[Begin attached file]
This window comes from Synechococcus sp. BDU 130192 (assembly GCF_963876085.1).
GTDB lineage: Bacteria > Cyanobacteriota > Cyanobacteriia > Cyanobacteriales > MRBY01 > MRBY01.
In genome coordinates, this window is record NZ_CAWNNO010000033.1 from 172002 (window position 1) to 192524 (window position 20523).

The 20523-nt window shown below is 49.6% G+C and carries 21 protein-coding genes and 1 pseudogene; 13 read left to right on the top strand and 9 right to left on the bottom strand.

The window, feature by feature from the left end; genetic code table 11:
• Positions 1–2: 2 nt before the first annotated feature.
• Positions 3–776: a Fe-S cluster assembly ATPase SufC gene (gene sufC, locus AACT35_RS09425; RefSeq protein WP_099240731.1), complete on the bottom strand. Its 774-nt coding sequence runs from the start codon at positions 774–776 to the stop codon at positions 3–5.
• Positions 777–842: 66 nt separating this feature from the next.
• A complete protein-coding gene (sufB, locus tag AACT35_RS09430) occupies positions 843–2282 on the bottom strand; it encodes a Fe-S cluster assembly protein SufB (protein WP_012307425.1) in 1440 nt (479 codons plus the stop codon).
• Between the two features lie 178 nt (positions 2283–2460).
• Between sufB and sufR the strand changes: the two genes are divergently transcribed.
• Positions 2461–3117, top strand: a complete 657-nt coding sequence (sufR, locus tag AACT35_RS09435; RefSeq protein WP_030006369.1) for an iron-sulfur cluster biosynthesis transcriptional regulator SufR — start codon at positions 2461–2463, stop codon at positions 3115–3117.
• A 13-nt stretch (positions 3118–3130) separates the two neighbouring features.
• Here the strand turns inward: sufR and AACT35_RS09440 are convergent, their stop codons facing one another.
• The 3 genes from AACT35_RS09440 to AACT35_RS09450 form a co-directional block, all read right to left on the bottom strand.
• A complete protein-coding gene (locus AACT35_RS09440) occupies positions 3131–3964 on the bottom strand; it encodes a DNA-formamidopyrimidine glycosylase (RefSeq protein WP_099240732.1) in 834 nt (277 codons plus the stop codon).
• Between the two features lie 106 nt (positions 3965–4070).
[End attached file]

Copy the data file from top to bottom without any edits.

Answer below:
This window comes from Synechococcus sp. BDU 130192 (assembly GCF_963876085.1).
GTDB lineage: Bacteria > Cyanobacteriota > Cyanobacteriia > Cyanobacteriales > MRBY01 > MRBY01.
In genome coordinates, this window is record NZ_CAWNNO010000033.1 from 172002 (window position 1) to 192524 (window position 20523).

The 20523-nt window shown below is 49.6% G+C and carries 21 protein-coding genes and 1 pseudogene; 13 read left to right on the top strand and 9 right to left on the bottom strand.

The window, feature by feature from the left end; genetic code table 11:
• Positions 1–2: 2 nt before the first annotated feature.
• Positions 3–776: a Fe-S cluster assembly ATPase SufC gene (gene sufC, locus AACT35_RS09425; RefSeq protein WP_099240731.1), complete on the bottom strand. Its 774-nt coding sequence runs from the start codon at positions 774–776 to the stop codon at positions 3–5.
• Positions 777–842: 66 nt separating this feature from the next.
• A complete protein-coding gene (sufB, locus tag AACT35_RS09430) occupies positions 843–2282 on the bottom strand; it encodes a Fe-S cluster assembly protein SufB (protein WP_012307425.1) in 1440 nt (479 codons plus the stop codon).
• Between the two features lie 178 nt (positions 2283–2460).
• Between sufB and sufR the strand changes: the two genes are divergently transcribed.
• Positions 2461–3117, top strand: a complete 657-nt coding sequence (sufR, locus tag AACT35_RS09435; RefSeq protein WP_030006369.1) for an iron-sulfur cluster biosynthesis transcriptional regulator SufR — start codon at positions 2461–2463, stop codon at positions 3115–3117.
• A 13-nt stretch (positions 3118–3130) separates the two neighbouring features.
• Here the strand turns inward: sufR and AACT35_RS09440 are convergent, their stop codons facing one another.
• The 3 genes from AACT35_RS09440 to AACT35_RS09450 form a co-directional block, all read right to left on the bottom strand.
• A complete protein-coding gene (locus AACT35_RS09440) occupies positions 3131–3964 on the bottom strand; it encodes a DNA-formamidopyrimidine glycosylase (RefSeq protein WP_099240732.1) in 834 nt (277 codons plus the stop codon).
• Between the two features lie 106 nt (positions 3965–4070).